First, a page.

Unsure if you qualify for UK R&D Tax Relief?

to determine if your business qualifies.


Claiming R&D tax relief in the UK can sometimes seem a bit daunting and a bit of a mystery, especially for companies that have not done so before. While claiming R&D tax relief can be very worthwhile, in many cases companies are not doing so due to confusion around the process. Here, the process is explained in brief to try and clear up some of the misunderstandings that occur in this area.

 

One of the first stages of the process is determining which scheme you should claim under, as there are two in the UK. There is the SME scheme and the RDEC scheme (formerly known as the Large Company Scheme). Note: The SME scheme is more generous than the RDEC scheme. HMRC has strict criteria which defines small and large companies. Companies that can claim under the SME R&D Relief Scheme are those that have less than 500 staff, and that have a turnover of less than €100M or a balance sheet total that is less than €86M. All linked companies or companies within a group must be considered when looking at these figures. Large companies that do not fit these criteria fall under the RDEC scheme, but small or large companies that are subcontracted by SMEs to undertake R&D work by a larger company can also claim under the RDEC scheme.

 

Once you have decided which scheme you are eligible for it is necessary to prepare the relevant documentation that HMRC expects to see. This will include a document that highlights what your R&D projects are, and a summary of the costs that you incurred, ideally by project. When working on this documentation it is important to consider what falls into the category of “R&D” and what does not. Not all work on development projects is considered R&D. Rather, HMRC states that R&D takes place if you look to “make an advance in science and technology”. HMRC only considers this to have taken place when it occurs in the hard sciences – thus, advances in pure maths or social sciences do not count for this form of tax relief.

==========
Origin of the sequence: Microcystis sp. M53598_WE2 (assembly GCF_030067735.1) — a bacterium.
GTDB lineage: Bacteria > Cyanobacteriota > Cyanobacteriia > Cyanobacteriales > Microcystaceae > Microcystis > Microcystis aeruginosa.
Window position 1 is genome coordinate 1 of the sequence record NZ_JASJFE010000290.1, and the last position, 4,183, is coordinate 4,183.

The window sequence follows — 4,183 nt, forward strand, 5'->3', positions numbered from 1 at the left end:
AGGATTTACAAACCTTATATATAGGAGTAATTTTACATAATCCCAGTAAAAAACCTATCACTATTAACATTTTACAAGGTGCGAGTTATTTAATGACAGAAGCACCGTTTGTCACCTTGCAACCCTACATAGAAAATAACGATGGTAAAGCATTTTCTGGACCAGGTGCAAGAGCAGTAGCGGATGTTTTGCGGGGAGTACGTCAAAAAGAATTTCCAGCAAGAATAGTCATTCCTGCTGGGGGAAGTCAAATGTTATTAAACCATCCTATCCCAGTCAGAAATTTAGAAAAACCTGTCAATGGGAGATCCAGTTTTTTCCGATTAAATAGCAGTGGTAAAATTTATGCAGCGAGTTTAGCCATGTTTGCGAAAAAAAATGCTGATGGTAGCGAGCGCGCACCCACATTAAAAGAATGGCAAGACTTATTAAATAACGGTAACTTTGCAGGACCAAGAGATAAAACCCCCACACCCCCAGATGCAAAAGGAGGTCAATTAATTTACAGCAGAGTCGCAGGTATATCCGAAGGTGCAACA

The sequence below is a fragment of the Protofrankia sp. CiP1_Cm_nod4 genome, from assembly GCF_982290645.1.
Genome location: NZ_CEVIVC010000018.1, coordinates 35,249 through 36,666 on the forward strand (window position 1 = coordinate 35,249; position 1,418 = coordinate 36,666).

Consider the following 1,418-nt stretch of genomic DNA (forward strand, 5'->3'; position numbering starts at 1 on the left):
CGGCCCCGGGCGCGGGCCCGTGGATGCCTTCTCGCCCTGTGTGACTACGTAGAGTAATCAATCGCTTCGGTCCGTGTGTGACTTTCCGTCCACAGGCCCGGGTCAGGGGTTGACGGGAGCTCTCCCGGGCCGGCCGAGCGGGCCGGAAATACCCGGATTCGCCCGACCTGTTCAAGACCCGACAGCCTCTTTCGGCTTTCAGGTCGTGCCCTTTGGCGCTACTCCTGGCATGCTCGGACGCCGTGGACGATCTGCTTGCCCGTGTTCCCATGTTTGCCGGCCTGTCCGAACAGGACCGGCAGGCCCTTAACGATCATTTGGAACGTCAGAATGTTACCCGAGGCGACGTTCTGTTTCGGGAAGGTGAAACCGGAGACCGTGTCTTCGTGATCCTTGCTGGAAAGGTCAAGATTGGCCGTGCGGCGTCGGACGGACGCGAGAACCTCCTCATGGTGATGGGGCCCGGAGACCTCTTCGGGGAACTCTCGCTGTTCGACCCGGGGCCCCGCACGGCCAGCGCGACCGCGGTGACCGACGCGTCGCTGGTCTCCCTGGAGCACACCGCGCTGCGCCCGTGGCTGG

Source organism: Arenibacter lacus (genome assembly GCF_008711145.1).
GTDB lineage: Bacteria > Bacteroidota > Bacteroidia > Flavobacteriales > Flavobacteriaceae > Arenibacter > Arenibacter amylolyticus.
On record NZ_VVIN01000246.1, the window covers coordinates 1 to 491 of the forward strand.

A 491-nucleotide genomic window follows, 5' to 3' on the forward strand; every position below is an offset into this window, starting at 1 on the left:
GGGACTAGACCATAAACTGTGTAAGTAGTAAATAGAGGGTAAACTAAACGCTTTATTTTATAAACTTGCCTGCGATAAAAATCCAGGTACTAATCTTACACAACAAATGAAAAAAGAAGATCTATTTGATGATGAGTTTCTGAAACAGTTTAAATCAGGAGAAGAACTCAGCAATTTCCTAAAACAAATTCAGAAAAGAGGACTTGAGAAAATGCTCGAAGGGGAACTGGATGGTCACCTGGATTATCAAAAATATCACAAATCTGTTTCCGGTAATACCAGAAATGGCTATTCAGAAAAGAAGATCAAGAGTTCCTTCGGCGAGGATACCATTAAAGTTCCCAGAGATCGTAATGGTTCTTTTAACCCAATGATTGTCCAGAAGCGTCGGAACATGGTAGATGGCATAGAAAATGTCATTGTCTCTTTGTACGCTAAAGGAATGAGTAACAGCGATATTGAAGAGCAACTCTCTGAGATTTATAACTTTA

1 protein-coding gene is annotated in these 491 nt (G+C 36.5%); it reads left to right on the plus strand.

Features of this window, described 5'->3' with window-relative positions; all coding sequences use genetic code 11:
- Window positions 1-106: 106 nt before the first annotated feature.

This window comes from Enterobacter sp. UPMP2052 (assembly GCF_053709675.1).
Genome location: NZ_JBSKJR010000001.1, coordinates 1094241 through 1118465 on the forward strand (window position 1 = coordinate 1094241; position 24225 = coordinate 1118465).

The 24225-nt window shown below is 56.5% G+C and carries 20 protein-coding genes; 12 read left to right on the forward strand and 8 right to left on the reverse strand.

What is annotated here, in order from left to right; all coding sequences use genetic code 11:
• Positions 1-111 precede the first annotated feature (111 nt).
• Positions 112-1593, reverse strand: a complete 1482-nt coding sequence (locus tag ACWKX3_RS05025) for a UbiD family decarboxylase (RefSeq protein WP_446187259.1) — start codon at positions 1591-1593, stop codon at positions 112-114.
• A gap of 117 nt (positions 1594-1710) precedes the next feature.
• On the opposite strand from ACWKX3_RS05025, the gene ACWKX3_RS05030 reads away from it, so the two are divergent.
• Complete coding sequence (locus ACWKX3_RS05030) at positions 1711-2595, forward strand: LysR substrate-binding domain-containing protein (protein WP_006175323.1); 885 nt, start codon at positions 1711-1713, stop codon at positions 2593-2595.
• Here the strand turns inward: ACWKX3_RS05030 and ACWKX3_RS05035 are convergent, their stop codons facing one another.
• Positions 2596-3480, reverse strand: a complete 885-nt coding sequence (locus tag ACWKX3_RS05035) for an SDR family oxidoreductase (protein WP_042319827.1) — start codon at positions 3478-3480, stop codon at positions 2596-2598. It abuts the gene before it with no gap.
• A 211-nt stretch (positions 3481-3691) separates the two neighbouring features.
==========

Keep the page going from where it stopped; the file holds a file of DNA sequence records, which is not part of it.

For each project you must show how you had to overcome uncertainty, that you tried to overcome it, and that it was not easy to work out how to do it for a professional in the field. It is not possible to simply state that it is the first time that this technology has been applied in  your sector. It must be a genuine advance. That said, if the advance is already being used at another company but that information is not publicly available on how to make this advance, it can count as R&D. Describe what you did, what the uncertainty was and how you overcame it, in the case of each project.

 

You then need to determine what your R&D costs were. Ideally, you would have tracked these for each project. You can include proportionate staff costs for those directly working on the R&D projects, including salaries, employer national insurance contributions, and any pension fund contributions made by the company. Staff that indirectly worked on a project can also be claimed for – such as for an HR person that worked to hire an R&D member of staff, for example. If external companies were hired to help with the R&D project you can claim up to a maximum of 65% of their costs. Consumables and utilities can be claimed for, but costs like rent and capital expenditures cannot. Reimbursed travel expenses can also be claimed.

 

Once you have your documents ready you can submit them to HMRC. Note you can only claim up to two years after the end of the accounting period, so it is important to go about this in a timely manner. You need to work out what your enhanced expenditure was by taking the total of the costs already explained, and multiplying that figure by 130% to find the additional deduction that will go into the tax computations. This will then in turn be added to the original R&D expenditure amount to arrive at the total amount that you will put in for R&D expenditure in the tax return. This enhanced expenditure figure should be put into the long version of the CT600 form (Company Tax Return form). After submission, HMRC has 28 days to respond to your claim, though invariably they do this sooner, even at busy times of the year, such as December and March.

 

Note that you can claim even if you make a trading loss. In this case, you surrender this and convert it into a tax credit. Your accountant or a specialised R&D tax consultant should be able to help you with this process if you are unsure.

 

Unsure if you qualify for these tax incentives? Contact Fundsquire today!